The NDR is characterized by widespread poverty with about 70% of the population live below the poverty line. This might have increased in recent years when so many graduates have been turned out without jobs. The pervasive poverty is due largely to the low the level of industrialization. This has been made more difficult by the activities of Trans-national Corporations TNCs, which have adversely affected the traditional economy of subsistence fishing and farming. In the NDR infant mortality and maternal morbidity are estimated to be 20% which is among the highest in the world. Modern transport infrastructure is inadequate and often hampered by a poor road network and harsh conditions especially in the coastal areas. Whereas there is hardly electricity supply in many riverine areas, telecommunication facilities are in acute short supply. Healthcare is less than desirable while the schools are ill-equipped hence they serve more as youth restive factories than institutions of learning. Waste management is culture is poor and this is exacerbated by the activities of oil companies. These harsh conditions provide a fertile ground for social unrest, conflict and instability.
The exclusion of Niger Delta communities in the control and management of the upstream and downstream operations of the oil industry is disastrous to their very existence as a people. For instance through the instrumentality of the Petroleum Act 1969 (as amended and other legislations), the local communities on whose lands oil is exploited, have been divested of their entitlements to their land and the oil produced from it. Indigenes of the Niger Delta hardly ever benefit from the allocation of Oil Prospecting Licenses (OPL) and are totally excluded from crude oil sales notwithstanding the fact that it is the local communities and the people that directly suffer from oil spillage, gas flaring, acid rain, and other forms of environmental degradation and pollution.
A Gallup Poll conducted on April 28, 2008 by Magali and Tortora (2008) . The Poll showed that 61% of Nigerians think the inhabitants of the Niger Delta are suffering and 63% of the respondents believe the people of the Region have a right to protest, however, a vast majority of Nigerians reject pipelines vandalization, hostage taking and kidnapping of women and children as means of protest. Damnable as it may seem, some sympathizers of the insurgents describe the crisis as part of a global move by an oppressed class to fight for freedom and economic justice.
Perhaps the most disturbing aspect of the problems confronting the NDR is the myriad environmental hazards. The dangerous scenario was graphically captured in Article VI of the Kaiama Declaration:
The un-abating damage done to our fragile natural environment and to the health of our people is due largely to uncontrolled exploration and exploitation of crude oil and natural gas, which has led to numerous spills, gas flaring, the opening up of our forests to loggers, indiscriminate canalizations, flooding, coastal erosion and earth tremors…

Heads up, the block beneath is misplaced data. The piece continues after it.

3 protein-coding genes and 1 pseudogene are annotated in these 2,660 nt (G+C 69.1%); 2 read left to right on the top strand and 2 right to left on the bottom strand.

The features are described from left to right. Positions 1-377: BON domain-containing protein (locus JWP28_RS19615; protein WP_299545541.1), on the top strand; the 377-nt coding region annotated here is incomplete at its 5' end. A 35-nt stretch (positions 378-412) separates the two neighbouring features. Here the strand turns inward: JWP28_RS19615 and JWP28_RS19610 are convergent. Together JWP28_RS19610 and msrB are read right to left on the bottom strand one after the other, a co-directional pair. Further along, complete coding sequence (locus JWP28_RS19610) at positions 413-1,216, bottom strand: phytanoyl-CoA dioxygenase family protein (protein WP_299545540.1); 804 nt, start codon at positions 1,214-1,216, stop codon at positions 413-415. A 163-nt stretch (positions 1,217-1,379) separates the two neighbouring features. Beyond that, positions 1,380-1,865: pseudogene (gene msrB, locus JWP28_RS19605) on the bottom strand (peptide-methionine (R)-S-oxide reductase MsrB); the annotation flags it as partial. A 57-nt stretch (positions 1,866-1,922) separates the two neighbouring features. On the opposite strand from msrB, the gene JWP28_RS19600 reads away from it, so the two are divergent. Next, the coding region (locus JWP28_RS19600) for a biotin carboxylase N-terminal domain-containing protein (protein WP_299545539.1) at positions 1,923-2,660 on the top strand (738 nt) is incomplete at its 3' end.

The leader of the Niger Delta Volunteer Force: Dokubo Melford Goodhead aptly captured the situation thus:
The Niger Delta is a conquered territory. It is a place of ruthless internal colonization; it is a place where the gun, the tanker, the battleship, and the marauding war planes of the nation are always at the ready to deal destruction and death. The Niger Delta ware planes of the nation are always at the ready to deal destruction and death. The Niger Delta is the festering sore of the nation…The NigerDelta is a beggar by the roadside. The Niger Delta is a person raped and left for dead in a dark alley. It is a place of deepest sorrow
Generally, the familiar areas of crisis in the NDR bother on revenue allocation in terms of basis for equitable fiscal federalism; agitations pertaining to the creation of States and LGAs; boundary adjustments; key government appointments and the distribution of federal projects. All these challenges are exacerbated because of general governance failure.
Presently, Nigeria is reputed to be the sixth greatest oil producing country in the world. Nigeria is also an influential member of the Organization of Petroleum Exporting Countries (OPEC). Nigeria earns about 95% of her foreign exchange from crude oil and gas, and these resources are produced in the Niger Delta Region. The paradox is that the NDR is marginalized in addition to the burden of severe environmental degradation and their negative multipliers .
3. The Niger Delta Development Commission, NDDC
The Willink Report of 1958 succinctly declared that the NDR are a group of independent and autonomous kingdoms and peoples, with separate languages, culture and religion, equal in status and in no way subordinate to one another but united as a corporate body to form the Federal Republic of Nigeria. The report also recommended that the Niger Delta be given special attention. This eventually led to the establishment of various interventionist agencies.
Following the Willink Commission Report of 1958, the Niger Delta Development Board, NDDB, was created in 1960. The Board did not create any impact until the 30 month fratricidal civil war. This was followed by the establishment of the Niger Delta Basin Development Authority, NDBDA. Like its predecessor agency, the NDBDA was under-funded in such a manner as not create any meaningful impact. Besides, the Federal Government created ten (10) other Basin Authorities and funded the others to the detriment the original one. The NDBDA was also emasculated by the Nigerian experience.